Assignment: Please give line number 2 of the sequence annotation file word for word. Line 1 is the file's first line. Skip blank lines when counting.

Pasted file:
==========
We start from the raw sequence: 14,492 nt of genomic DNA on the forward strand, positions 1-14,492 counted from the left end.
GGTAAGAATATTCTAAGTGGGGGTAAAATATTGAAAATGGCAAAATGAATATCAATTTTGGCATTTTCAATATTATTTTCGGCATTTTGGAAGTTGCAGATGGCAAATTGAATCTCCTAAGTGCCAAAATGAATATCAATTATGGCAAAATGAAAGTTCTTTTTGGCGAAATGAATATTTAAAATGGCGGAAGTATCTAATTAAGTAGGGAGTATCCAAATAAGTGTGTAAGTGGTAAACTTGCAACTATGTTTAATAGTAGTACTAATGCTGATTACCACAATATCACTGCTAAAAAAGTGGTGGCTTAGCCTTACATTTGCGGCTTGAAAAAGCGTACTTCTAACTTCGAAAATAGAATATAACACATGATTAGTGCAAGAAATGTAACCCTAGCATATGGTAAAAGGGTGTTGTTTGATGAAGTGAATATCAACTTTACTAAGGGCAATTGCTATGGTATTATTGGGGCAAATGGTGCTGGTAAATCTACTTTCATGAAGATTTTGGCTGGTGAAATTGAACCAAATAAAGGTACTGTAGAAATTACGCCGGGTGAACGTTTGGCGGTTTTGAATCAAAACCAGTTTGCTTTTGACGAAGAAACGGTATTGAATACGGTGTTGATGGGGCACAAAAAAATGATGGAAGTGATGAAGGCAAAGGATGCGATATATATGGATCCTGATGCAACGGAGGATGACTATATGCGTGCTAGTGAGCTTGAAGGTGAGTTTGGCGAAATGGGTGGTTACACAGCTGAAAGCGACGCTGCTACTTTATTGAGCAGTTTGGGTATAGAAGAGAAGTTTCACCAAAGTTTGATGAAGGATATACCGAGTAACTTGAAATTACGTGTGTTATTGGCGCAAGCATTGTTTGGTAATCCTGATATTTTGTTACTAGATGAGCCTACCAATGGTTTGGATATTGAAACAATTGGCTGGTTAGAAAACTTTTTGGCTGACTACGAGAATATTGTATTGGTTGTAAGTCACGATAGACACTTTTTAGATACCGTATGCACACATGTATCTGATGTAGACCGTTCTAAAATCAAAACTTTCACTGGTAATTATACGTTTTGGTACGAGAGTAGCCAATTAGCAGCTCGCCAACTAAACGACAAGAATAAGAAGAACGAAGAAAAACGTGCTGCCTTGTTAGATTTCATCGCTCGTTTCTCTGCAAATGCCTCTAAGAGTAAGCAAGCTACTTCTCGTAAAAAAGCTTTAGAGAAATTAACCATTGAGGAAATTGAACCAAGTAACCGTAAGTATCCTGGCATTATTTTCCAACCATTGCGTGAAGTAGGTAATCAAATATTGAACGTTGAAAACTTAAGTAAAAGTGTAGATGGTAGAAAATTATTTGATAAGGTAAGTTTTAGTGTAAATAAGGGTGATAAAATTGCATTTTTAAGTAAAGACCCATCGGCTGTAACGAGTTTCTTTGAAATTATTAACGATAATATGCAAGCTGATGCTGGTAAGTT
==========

GGTAAGAATATTCTAAGTGGGGGTAAAATATTGAAAATGGCAAAATGAATATCAATTTTGGCATTTTCAATATTATTTTCGGCATTTTGGAAGTTGCAGATGGCAAATTGAATCTCCTAAGTGCCAAAATGAATATCAATTATGGCAAAATGAAAGTTCTTTTTGGCGAAATGAATATTTAAAATGGCGGAAGTATCTAATTAAGTAGGGAGTATCCAAATAAGTGTGTAAGTGGTAAACTTGCAACTATGTTTAATAGTAGTACTAATGCTGATTACCACAATATCACTGCTAAAAAAGTGGTGGCTTAGCCTTACATTTGCGGCTTGAAAAAGCGTACTTCTAACTTCGAAAATAGAATATAACACATGATTAGTGCAAGAAATGTAACCCTAGCATATGGTAAAAGGGTGTTGTTTGATGAAGTGAATATCAACTTTACTAAGGGCAATTGCTATGGTATTATTGGGGCAAATGGTGCTGGTAAATCTACTTTCATGAAGATTTTGGCTGGTGAAATTGAACCAAATAAAGGTACTGTAGAAATTACGCCGGGTGAACGTTTGGCGGTTTTGAATCAAAACCAGTTTGCTTTTGACGAAGAAACGGTATTGAATACGGTGTTGATGGGGCACAAAAAAATGATGGAAGTGATGAAGGCAAAGGATGCGATATATATGGATCCTGATGCAACGGAGGATGACTATATGCGTGCTAGTGAGCTTGAAGGTGAGTTTGGCGAAATGGGTGGTTACACAGCTGAAAGCGACGCTGCTACTTTATTGAGCAGTTTGGGTATAGAAGAGAAGTTTCACCAAAGTTTGATGAAGGATATACCGAGTAACTTGAAATTACGTGTGTTATTGGCGCAAGCATTGTTTGGTAATCCTGATATTTTGTTACTAGATGAGCCTACCAATGGTTTGGATATTGAAACAATTGGCTGGTTAGAAAACTTTTTGGCTGACTACGAGAATATTGTATTGGTTGTAAGTCACGATAGACACTTTTTAGATACCGTATGCACACATGTATCTGATGTAGACCGTTCTAAAATCAAAACTTTCACTGGTAATTATACGTTTTGGTACGAGAGTAGCCAATTAGCAGCTCGCCAACTAAACGACAAGAATAAGAAGAACGAAGAAAAACGTGCTGCCTTGTTAGATTTCATCGCTCGTTTCTCTGCAAATGCCTCTAAGAGTAAGCAAGCTACTTCTCGTAAAAAAGCTTTAGAGAAATTAACCATTGAGGAAATTGAACCAAGTAACCGTAAGTATCCTGGCATTATTTTCCAACCATTGCGTGAAGTAGGTAATCAAATATTGAACGTTGAAAACTTAAGTAAAAGTGTAGATGGTAGAAAATTATTTGATAAGGTAAGTTTTAGTGTAAATAAGGGTGATAAAATTGCATTTTTAAGTAAAGACCCATCGGCTGTAACGAGTTTCTTTGAAATTATTAACGATAATATGCAAGCTGATGCTGGTAAGTT